When Poto Panos was 15, she was put on a boat from Greece wearing a sign that said her father worked at Lexington Market. She spoke no English and had $25. She arrived in New York and wandered the streets until she was picked up by police, who eventually got her to Baltimore to find her father.
She was a candy vendor at the market, but he and his partner wanted to move to Bel Air. On a Sunday, Deibel said, they loaded everything into a wagon and set up their store, which opened the next day.
A week later, her father told her he had arranged her marriage, to his business partner, Nick Panos. They eventually had five children. When Mr. Panos died, Pota didn't know how to make candy.
"Prohibition had been lifted, she could cook and open a beer, she said, so she opened a luncheonette and served beer and worked there until 1990," Deibel said. "If someone put me on that ship, I didn't know English, I'd have jumped overboard."
A lawyer in Bel Air, who owned a significant amount of property, was the most disappointing to Deibel.
Stump was a leader of the Knights of the Golden Circle, a secret group that sought to create a confederation of slave-holding states. From Canada, where he fled to escape arrest for aiding the enemy, he wrote his mother a letter telling her how to dispose of his property so it wouldn't be taken.
"After the war, he gets elected to Congress. There, he gets a law passed restricting Asians from emigrating to the United States. Then after his term, he was appointed to the board that kept the Asians out," Deibel said.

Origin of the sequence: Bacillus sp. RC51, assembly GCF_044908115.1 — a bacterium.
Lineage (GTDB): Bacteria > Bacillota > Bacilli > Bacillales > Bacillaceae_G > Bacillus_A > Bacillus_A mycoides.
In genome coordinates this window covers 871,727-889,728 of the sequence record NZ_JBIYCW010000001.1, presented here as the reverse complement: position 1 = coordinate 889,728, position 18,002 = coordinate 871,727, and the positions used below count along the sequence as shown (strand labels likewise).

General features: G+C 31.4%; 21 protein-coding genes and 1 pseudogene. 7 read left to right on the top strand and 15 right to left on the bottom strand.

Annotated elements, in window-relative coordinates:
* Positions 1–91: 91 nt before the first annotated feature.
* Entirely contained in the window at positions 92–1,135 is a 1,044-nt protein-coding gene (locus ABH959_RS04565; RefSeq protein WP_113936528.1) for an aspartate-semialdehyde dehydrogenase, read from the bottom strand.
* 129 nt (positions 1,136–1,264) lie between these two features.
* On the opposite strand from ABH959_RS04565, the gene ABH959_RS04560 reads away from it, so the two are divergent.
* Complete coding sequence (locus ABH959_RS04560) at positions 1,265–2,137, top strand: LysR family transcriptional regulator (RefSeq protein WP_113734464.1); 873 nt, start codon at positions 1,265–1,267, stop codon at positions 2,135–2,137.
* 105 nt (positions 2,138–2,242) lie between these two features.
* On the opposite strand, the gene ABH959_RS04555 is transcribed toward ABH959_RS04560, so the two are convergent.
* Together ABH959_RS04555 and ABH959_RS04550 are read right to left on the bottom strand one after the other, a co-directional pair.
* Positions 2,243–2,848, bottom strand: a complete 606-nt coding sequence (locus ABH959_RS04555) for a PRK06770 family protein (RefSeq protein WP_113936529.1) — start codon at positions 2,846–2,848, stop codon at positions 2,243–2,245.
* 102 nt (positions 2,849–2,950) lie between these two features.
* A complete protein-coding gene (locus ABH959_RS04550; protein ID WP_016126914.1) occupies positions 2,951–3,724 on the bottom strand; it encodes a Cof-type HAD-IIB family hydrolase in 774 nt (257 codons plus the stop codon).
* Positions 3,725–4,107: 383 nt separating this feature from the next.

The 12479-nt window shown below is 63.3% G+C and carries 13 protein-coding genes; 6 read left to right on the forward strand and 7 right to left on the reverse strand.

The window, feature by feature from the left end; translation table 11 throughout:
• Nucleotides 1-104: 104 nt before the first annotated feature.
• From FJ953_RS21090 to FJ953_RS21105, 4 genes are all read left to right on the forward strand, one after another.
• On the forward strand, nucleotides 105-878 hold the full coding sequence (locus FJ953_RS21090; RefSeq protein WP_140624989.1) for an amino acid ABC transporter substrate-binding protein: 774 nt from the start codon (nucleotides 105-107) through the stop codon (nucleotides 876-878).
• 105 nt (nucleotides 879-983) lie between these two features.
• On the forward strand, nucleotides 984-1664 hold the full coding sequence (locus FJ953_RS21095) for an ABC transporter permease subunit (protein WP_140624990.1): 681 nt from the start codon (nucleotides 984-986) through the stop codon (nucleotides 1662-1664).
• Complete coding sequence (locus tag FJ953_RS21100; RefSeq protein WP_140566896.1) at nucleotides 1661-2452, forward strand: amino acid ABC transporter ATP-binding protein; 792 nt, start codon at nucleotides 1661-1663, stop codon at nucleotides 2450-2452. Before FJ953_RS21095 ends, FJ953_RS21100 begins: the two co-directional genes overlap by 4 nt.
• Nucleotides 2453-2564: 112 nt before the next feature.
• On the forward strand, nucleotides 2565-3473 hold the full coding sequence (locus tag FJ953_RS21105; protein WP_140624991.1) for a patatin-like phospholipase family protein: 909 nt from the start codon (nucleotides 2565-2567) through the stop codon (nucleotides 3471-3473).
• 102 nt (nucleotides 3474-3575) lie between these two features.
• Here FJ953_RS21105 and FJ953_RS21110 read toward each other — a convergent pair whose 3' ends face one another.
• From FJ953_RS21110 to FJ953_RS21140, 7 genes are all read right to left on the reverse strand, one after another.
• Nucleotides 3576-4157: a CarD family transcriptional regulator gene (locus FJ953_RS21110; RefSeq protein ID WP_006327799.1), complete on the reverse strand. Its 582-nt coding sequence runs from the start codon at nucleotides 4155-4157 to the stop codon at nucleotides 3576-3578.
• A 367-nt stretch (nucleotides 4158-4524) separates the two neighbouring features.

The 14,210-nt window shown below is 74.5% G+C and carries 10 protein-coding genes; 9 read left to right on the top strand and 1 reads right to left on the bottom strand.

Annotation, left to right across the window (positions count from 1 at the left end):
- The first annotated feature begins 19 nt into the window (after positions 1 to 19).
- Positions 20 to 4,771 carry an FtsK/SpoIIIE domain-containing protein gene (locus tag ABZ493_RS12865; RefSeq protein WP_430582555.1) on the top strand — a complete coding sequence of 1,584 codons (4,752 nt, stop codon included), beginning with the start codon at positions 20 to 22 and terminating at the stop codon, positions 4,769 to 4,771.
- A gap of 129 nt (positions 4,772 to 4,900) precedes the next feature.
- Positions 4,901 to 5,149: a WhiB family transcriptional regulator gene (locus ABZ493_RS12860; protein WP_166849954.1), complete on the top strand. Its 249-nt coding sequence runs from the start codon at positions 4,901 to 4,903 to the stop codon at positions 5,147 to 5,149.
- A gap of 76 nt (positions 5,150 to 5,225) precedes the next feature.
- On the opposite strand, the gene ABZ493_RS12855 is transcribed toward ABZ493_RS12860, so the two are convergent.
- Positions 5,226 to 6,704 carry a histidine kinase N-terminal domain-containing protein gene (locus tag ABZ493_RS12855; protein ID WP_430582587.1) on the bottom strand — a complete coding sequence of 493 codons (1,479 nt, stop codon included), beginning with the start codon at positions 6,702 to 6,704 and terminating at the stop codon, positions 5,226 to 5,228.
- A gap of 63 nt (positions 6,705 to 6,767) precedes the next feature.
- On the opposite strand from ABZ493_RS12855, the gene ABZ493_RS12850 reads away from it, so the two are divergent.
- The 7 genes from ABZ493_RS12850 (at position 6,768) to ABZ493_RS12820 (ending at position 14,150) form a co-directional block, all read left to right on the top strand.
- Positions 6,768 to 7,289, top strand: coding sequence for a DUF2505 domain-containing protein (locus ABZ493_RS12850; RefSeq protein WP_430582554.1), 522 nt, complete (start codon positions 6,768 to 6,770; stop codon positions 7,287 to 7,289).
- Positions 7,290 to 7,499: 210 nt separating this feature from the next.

"This man, to his day, is glorified because he owned a lot of land, but in reality, he was evil," she said. "He did some really cruel things."
The artist and photographer was the most interesting interview Deibel did.
Butcher started school at the Maryland Institute College of A,t, but quit and joined the Marines, where he was assigned to be a jet engine repairman.
His commanding officer discovered his artistic ability, Deibel said, and asked Butcher if he would consider photographing and painting for the Marines.
"So he began to document the Tet Offensive," Deibel said in awe. "You go from jet engines to photographing the Tet Offensive?"
He went on to work for National Geographic and later Newsweek before creating posters for the likes of movies starring Clint Eastwood, among others.
The manager of the family business, Kunkel Auto Parts, for 48 years, Kunkel dreamed of becoming an aeronautical engineer. A stint working on the Manhattan Project in Los Alamos fell between two stints at Massachusetts Institute of Technology. After earning his degree, he was offered a job as an aeronautical engineer in Texas, but he was needed at the family store in Bel Air. His parents' only son, Kunkel returned home and over the years expanded the business from four to 15 stores.